The loaded part of this eggplant dip? A few scoops of my lazy 3-ingredient Mediterranean salad. It's a simple salad of tomatoes, cucumbers and parsley. Such a fresh and festive addition that compliments the earthy, smoky flavors in the dip.

How to Make this Smoky Loaded Eggplant Dip: Baba Ganoush

In my earlier baba ganoush recipe, I roasted the eggplant in the oven. That's a very fine option if you can not smoke the eggplant.

1. Here, we begin with cooking one large eggplant over a high-heat gas burner until it's well charred and super tender on the inside.

You'll want to use a pair of tongs to rotate the eggplant every 5 minutes or so for a total of roughly 20 minutes. (If you want, you can use an outdoor grill set on medium-high. It will take a bit longer on the grill.)

Remove the eggplant with a pair of tongs and be sure to let it cool before handling.

Eggplant cooked directly over a high-heat gas burner

2- When cool enough to handle, peel the skin off the eggplant, and discard the stem. Place the eggplant flesh in colander to drain (remember, eggplant can be very juicy.)

3- Now we combine the smoked, peeled and drained eggplant with tahini, Greek yogurt, garlic, lemon juice and spices. You can do this in the food processor, but be careful not to over-blend. I usually just give it a couple quick pulses to combine. You don't want runny baba ganoush; you're look for a thick and rustic consistency (more tips on this below.)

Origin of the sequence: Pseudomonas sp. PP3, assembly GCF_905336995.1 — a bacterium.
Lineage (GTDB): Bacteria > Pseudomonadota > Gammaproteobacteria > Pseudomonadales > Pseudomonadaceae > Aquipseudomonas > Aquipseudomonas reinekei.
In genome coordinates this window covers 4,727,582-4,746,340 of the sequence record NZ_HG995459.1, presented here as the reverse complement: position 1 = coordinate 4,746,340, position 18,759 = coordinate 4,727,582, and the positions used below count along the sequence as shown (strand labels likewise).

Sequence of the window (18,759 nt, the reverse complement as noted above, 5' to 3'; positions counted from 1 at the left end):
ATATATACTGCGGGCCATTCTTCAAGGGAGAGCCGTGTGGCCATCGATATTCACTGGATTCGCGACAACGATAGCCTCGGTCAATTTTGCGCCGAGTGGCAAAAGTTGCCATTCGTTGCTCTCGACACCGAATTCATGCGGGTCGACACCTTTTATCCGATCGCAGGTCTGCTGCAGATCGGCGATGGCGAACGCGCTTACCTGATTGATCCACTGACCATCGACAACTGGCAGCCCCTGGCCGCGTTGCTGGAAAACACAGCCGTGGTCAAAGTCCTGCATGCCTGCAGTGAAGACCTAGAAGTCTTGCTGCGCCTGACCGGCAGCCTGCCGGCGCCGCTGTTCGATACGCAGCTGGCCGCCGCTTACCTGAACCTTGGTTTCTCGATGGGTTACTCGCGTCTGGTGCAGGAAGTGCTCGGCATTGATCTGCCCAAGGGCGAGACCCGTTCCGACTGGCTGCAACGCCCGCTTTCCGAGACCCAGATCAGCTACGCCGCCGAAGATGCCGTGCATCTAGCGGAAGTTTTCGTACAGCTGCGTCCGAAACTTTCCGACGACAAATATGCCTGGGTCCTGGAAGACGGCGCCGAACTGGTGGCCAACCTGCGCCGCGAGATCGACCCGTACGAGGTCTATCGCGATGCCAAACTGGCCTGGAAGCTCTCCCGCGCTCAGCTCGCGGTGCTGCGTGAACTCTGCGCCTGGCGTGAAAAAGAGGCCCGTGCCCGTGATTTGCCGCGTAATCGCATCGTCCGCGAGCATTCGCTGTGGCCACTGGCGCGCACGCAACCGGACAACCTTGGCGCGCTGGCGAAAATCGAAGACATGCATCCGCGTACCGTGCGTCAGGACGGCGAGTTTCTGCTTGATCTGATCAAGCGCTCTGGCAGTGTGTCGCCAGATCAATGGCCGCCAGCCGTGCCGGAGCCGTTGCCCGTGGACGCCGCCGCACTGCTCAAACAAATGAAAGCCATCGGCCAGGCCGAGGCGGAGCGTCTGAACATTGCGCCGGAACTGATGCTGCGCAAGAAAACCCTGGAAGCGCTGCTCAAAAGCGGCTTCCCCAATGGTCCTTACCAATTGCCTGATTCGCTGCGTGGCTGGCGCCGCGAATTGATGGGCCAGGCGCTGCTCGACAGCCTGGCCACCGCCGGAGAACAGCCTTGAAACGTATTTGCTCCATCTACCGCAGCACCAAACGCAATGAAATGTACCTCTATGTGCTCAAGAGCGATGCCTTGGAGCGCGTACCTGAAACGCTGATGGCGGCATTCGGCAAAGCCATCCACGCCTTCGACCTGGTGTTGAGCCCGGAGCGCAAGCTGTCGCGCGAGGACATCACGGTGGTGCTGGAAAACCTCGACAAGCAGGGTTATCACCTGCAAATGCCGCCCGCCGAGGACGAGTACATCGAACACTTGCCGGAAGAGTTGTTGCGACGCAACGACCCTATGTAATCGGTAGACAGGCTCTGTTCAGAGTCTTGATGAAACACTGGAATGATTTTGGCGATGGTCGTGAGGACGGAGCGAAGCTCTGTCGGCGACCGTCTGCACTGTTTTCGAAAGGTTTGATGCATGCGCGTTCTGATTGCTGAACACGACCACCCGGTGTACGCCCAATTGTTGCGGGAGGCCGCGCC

Cooked eggplant in food processor with tahini, yogurt, garlic, and lemon juice to make baba ganoush dip

Different Middle Eastern spices work really well to add. But because this recipe has a bit of Syrian twist, I used Aleppo pepper along with tangy sumac and a pinch of hot pepper flakes. Aleppo pepper is a wonderful, mild and fruity pepper that gives off a little earthy sweetness akin to the best kind of sundried tomatoes! (And because of the current refugee crisis, sadly our Aleppo-style pepper comes from Turkey.)

Once the baba ganoush is blended, I like to cover and refrigerate the dip (before adding anything else to it) for 30 minutes or so. This is to give flavors a chance to meld, but also to help the consistency of the dip.